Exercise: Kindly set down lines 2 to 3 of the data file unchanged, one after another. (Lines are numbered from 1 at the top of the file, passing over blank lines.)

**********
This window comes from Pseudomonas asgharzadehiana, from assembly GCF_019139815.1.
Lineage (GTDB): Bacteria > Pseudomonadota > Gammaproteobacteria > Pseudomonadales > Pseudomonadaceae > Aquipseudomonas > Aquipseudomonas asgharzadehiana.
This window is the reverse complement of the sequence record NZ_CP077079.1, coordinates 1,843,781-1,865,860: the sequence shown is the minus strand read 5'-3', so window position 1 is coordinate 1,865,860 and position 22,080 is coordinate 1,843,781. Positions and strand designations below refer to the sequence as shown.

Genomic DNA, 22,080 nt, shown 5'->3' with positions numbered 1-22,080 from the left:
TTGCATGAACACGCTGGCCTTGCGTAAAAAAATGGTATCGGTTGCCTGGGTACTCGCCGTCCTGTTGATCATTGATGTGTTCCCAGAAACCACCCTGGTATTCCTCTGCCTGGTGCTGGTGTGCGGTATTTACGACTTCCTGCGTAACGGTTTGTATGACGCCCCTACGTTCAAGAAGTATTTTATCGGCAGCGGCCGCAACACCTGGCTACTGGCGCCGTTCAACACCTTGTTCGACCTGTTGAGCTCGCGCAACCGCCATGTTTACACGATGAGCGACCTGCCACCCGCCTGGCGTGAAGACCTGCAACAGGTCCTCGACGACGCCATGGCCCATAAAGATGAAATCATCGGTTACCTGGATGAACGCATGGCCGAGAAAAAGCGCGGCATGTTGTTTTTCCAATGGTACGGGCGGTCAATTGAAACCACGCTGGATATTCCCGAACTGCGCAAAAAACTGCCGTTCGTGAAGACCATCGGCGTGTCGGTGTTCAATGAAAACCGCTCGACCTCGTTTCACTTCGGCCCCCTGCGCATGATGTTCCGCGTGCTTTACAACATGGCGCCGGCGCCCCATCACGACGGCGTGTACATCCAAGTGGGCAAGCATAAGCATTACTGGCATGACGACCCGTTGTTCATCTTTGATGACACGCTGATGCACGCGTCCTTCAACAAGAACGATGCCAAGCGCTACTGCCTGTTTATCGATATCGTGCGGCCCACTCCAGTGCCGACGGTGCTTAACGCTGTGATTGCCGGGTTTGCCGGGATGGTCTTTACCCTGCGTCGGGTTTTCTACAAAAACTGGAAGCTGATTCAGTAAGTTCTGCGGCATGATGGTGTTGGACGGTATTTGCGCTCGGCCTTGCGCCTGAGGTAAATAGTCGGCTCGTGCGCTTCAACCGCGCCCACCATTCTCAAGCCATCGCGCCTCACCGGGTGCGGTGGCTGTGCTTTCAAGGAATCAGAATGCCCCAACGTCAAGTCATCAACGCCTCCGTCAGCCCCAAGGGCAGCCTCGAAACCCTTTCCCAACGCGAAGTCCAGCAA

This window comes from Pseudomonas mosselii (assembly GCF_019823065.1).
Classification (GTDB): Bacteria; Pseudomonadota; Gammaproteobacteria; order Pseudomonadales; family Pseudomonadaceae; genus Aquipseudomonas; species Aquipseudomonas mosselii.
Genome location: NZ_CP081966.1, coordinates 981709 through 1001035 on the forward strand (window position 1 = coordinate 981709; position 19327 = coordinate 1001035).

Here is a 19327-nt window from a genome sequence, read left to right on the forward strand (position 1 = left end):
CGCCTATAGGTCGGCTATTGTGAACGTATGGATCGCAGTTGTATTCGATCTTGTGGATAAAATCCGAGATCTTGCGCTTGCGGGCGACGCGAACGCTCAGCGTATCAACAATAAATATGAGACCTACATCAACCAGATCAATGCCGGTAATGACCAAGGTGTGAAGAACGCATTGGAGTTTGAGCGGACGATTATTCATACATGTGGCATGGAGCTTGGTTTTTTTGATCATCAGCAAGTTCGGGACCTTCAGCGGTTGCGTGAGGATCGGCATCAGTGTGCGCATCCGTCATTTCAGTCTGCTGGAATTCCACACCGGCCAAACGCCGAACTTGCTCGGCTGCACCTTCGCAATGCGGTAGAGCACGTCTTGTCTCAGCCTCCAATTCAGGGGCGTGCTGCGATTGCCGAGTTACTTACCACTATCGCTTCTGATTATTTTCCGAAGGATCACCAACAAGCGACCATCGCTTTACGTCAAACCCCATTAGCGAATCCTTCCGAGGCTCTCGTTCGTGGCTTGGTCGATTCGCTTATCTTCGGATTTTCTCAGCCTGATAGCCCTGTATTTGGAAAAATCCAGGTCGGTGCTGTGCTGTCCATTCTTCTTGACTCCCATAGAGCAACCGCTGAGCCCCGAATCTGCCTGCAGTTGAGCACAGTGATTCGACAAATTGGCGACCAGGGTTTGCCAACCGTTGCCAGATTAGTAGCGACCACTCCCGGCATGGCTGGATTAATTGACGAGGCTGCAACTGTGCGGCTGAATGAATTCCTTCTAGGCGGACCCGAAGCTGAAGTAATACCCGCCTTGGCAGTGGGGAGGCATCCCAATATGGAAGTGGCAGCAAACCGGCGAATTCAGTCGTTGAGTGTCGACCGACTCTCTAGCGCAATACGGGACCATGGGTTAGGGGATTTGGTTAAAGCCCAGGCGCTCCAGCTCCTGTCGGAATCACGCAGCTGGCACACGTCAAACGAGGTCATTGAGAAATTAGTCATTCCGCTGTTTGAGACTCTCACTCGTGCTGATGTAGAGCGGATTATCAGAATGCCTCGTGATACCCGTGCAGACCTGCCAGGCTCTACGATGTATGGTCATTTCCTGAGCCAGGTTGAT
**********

Lineage (GTDB): Bacteria > Pseudomonadota > Gammaproteobacteria > Pseudomonadales > Pseudomonadaceae > Aquipseudomonas > Aquipseudomonas asgharzadehiana.
This window is the reverse complement of the sequence record NZ_CP077079.1, coordinates 1,843,781-1,865,860: the sequence shown is the minus strand read 5'-3', so window position 1 is coordinate 1,865,860 and position 22,080 is coordinate 1,843,781. Positions and strand designations below refer to the sequence as shown.